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New York Establishes Solar PV Initiative

Last month, New York Governor Andrew Cuomo signed a series of bills jump starting a new program to bring more solar power to New York, called the NY-Sun Initiative. Managed by the New York State Energy Research & Development Agency (NYSERDA), the goal of this initiative is to double the amount of on-site electrical capacity produced in the state by solar PV in 2012 compared to 2011 and to quadruple that in 2013. $104 million has been set aside in incentives. Commercial facilities in NY have a unique, but temporary, opportunity to install solar PV at a relatively low cost and a good simple payback period, reducing their long-term electricity costs greatly.

The new NY laws include statewide tax credits for the lease of solar equipment and power purchase agreements (A.34-B/S.149-B), statewide sales tax exemptions for commercial solar equipment (A.5522-B/S.3203-B) and an extension of the real property tax abatement in New York City for solar installations (A.10620/S.7711).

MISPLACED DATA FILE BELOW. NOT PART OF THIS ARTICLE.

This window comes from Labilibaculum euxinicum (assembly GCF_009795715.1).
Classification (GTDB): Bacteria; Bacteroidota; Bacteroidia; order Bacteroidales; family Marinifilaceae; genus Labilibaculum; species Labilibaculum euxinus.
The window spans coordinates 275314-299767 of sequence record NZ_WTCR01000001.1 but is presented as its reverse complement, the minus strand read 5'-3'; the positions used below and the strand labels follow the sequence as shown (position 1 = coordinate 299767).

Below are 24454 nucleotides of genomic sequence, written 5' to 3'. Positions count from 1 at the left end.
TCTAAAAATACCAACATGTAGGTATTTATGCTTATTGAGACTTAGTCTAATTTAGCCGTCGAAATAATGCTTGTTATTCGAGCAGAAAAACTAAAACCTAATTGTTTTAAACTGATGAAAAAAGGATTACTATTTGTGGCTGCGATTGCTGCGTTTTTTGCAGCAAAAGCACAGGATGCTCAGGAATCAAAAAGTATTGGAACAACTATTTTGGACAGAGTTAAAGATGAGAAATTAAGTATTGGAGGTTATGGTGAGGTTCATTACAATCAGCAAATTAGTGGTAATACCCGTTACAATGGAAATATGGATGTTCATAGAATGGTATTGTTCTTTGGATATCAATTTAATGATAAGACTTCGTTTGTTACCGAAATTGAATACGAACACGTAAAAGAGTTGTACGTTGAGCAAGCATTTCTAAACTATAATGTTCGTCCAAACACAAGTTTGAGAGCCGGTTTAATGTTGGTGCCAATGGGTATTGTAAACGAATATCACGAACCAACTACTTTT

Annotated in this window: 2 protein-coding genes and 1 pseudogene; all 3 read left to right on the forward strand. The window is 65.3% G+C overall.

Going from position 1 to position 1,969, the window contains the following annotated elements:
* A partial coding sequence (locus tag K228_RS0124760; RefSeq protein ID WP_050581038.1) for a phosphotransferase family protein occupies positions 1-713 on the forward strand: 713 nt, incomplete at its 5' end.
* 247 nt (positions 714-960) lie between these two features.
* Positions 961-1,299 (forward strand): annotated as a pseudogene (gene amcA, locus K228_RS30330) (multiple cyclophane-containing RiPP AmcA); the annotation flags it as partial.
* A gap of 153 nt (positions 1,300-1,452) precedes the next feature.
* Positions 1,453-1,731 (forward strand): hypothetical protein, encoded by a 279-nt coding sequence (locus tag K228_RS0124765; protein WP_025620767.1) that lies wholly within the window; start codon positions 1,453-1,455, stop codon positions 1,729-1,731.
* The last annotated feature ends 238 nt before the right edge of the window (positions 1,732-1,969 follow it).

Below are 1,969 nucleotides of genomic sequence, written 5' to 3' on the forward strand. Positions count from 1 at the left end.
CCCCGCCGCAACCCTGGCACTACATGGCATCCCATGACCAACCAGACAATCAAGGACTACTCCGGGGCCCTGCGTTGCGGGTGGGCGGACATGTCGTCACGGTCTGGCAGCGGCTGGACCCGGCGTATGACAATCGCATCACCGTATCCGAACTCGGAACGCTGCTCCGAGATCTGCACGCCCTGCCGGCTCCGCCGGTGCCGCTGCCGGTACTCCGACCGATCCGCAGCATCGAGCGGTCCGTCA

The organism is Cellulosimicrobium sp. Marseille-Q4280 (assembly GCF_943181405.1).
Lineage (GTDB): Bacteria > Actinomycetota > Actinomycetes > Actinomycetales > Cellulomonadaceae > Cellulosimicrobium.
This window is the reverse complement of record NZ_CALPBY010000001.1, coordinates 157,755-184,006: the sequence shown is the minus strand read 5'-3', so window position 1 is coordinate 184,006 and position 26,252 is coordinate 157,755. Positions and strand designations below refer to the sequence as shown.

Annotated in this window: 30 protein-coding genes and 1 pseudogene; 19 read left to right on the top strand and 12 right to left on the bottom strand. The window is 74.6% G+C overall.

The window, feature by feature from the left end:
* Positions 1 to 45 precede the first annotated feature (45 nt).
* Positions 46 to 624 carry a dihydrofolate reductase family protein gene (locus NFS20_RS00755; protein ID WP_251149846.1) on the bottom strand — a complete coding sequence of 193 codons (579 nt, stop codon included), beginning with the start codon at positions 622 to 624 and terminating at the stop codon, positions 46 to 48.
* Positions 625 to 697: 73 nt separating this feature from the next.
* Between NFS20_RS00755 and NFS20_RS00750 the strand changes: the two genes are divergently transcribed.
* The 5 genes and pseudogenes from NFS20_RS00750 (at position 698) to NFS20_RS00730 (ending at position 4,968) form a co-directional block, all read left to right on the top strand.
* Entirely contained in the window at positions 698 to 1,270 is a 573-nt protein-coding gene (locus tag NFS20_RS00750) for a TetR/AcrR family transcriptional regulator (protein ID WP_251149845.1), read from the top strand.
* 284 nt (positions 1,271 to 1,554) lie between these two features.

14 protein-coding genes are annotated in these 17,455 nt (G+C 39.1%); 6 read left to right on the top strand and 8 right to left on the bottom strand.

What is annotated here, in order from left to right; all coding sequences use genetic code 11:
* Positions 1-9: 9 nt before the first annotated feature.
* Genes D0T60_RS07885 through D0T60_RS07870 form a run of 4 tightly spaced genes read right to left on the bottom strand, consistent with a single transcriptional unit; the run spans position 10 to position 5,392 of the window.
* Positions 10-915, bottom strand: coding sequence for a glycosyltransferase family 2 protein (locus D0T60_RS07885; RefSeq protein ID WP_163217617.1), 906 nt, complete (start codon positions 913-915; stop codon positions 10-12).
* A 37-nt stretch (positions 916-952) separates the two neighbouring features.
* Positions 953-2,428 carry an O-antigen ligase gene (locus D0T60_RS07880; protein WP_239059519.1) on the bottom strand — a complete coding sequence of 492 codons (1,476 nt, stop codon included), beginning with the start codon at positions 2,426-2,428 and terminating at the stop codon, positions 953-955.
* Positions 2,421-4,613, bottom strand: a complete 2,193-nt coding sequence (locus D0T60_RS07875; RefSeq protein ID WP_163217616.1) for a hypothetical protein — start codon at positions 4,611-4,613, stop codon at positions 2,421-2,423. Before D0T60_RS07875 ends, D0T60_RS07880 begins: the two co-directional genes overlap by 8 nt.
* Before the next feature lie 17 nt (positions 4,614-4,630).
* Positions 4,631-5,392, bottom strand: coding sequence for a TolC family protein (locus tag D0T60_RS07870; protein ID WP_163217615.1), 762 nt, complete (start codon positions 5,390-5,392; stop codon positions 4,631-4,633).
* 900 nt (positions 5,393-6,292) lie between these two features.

One thing that has been holding businesses back from implementing installation of solar PV is the large upfront cost of such a system – depending on the size – from $30,000 to $60,000 or more. This is a huge upfront cost with a potential long return on investment (ROI or “payback”), even with the electricity cost savings and existing tax deductions, credits, and other incentives. Many solar PV companies offer customers options to either lease their systems or sign a Power Purchase Agreement, allowing lower or no upfront costs and the ability to buy sufficient electricity at a discounted rate compared to the normal utility. Often under these agreements, electricity is locked in to this low rate for 15 or 20 years. Cost certainty is certainly attractive to many businesses. But until this new bill, no tax credits or incentives were available for the leasing or PPA options in NY.

The new bill also exempts commercial sites from paying New York State and local sales taxes for purchasing a solar PV system, beginning Jan. 1, 2013.

Finally, for New York City buildings, the bill extends property tax abatements through 2014 for solar PV systems. Eligible expenditures include materials, labor costs of on-site preparation, engineering services, and assembly and original installation.

More information about the NYSERDA program can be found here.

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